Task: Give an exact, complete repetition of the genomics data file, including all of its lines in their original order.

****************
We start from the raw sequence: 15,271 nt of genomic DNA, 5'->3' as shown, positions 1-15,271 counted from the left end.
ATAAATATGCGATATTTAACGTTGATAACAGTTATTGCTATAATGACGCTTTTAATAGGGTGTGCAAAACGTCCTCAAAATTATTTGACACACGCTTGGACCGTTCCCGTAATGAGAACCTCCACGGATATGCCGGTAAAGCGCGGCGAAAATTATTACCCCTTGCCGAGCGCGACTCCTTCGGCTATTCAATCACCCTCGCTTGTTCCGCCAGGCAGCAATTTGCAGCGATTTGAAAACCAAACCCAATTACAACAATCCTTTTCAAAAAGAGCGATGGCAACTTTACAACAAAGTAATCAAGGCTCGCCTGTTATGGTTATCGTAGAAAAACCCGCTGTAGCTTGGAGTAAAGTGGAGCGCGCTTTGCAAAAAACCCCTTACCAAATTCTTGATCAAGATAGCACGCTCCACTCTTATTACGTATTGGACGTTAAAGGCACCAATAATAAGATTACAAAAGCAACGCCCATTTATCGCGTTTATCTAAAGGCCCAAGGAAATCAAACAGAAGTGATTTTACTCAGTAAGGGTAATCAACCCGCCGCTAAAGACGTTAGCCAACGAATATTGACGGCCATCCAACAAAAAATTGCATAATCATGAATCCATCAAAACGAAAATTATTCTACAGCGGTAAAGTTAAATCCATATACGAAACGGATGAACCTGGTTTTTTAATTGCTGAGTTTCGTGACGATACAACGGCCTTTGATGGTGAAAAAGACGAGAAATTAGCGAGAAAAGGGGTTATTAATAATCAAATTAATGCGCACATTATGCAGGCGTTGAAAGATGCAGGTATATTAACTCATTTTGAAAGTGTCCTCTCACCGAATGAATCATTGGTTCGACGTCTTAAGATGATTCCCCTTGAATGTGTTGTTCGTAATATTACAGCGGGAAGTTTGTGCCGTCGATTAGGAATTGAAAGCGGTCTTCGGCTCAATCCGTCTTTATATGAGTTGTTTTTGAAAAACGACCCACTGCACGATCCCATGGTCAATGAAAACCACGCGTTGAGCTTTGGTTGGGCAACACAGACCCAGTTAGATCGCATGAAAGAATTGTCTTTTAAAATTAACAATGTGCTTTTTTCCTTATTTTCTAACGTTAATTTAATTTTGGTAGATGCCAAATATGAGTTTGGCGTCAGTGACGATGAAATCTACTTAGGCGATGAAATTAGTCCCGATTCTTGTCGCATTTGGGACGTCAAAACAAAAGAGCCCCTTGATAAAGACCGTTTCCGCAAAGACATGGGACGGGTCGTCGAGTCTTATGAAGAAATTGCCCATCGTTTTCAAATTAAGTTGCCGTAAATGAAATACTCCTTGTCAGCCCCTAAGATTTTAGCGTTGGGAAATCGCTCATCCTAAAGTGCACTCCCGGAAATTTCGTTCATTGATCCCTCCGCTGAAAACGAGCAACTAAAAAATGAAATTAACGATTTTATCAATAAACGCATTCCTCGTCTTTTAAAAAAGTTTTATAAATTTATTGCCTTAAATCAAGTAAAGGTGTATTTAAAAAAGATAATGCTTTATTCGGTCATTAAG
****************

We start from the raw sequence: 15,271 nt of genomic DNA, 5'->3' as shown, positions 1-15,271 counted from the left end.
ATAAATATGCGATATTTAACGTTGATAACAGTTATTGCTATAATGACGCTTTTAATAGGGTGTGCAAAACGTCCTCAAAATTATTTGACACACGCTTGGACCGTTCCCGTAATGAGAACCTCCACGGATATGCCGGTAAAGCGCGGCGAAAATTATTACCCCTTGCCGAGCGCGACTCCTTCGGCTATTCAATCACCCTCGCTTGTTCCGCCAGGCAGCAATTTGCAGCGATTTGAAAACCAAACCCAATTACAACAATCCTTTTCAAAAAGAGCGATGGCAACTTTACAACAAAGTAATCAAGGCTCGCCTGTTATGGTTATCGTAGAAAAACCCGCTGTAGCTTGGAGTAAAGTGGAGCGCGCTTTGCAAAAAACCCCTTACCAAATTCTTGATCAAGATAGCACGCTCCACTCTTATTACGTATTGGACGTTAAAGGCACCAATAATAAGATTACAAAAGCAACGCCCATTTATCGCGTTTATCTAAAGGCCCAAGGAAATCAAACAGAAGTGATTTTACTCAGTAAGGGTAATCAACCCGCCGCTAAAGACGTTAGCCAACGAATATTGACGGCCATCCAACAAAAAATTGCATAATCATGAATCCATCAAAACGAAAATTATTCTACAGCGGTAAAGTTAAATCCATATACGAAACGGATGAACCTGGTTTTTTAATTGCTGAGTTTCGTGACGATACAACGGCCTTTGATGGTGAAAAAGACGAGAAATTAGCGAGAAAAGGGGTTATTAATAATCAAATTAATGCGCACATTATGCAGGCGTTGAAAGATGCAGGTATATTAACTCATTTTGAAAGTGTCCTCTCACCGAATGAATCATTGGTTCGACGTCTTAAGATGATTCCCCTTGAATGTGTTGTTCGTAATATTACAGCGGGAAGTTTGTGCCGTCGATTAGGAATTGAAAGCGGTCTTCGGCTCAATCCGTCTTTATATGAGTTGTTTTTGAAAAACGACCCACTGCACGATCCCATGGTCAATGAAAACCACGCGTTGAGCTTTGGTTGGGCAACACAGACCCAGTTAGATCGCATGAAAGAATTGTCTTTTAAAATTAACAATGTGCTTTTTTCCTTATTTTCTAACGTTAATTTAATTTTGGTAGATGCCAAATATGAGTTTGGCGTCAGTGACGATGAAATCTACTTAGGCGATGAAATTAGTCCCGATTCTTGTCGCATTTGGGACGTCAAAACAAAAGAGCCCCTTGATAAAGACCGTTTCCGCAAAGACATGGGACGGGTCGTCGAGTCTTATGAAGAAATTGCCCATCGTTTTCAAATTAAGTTGCCGTAAATGAAATACTCCTTGTCAGCCCCTAAGATTTTAGCGTTGGGAAATCGCTCATCCTAAAGTGCACTCCCGGAAATTTCGTTCATTGATCCCTCCGCTGAAAACGAGCAACTAAAAAATGAAATTAACGATTTTATCAATAAACGCATTCCTCGTCTTTTAAAAAAGTTTTATAAATTTATTGCCTTAAATCAAGTAAAGGTGTATTTAAAAAAGATAATGCTTTATTCGGTCATTAAG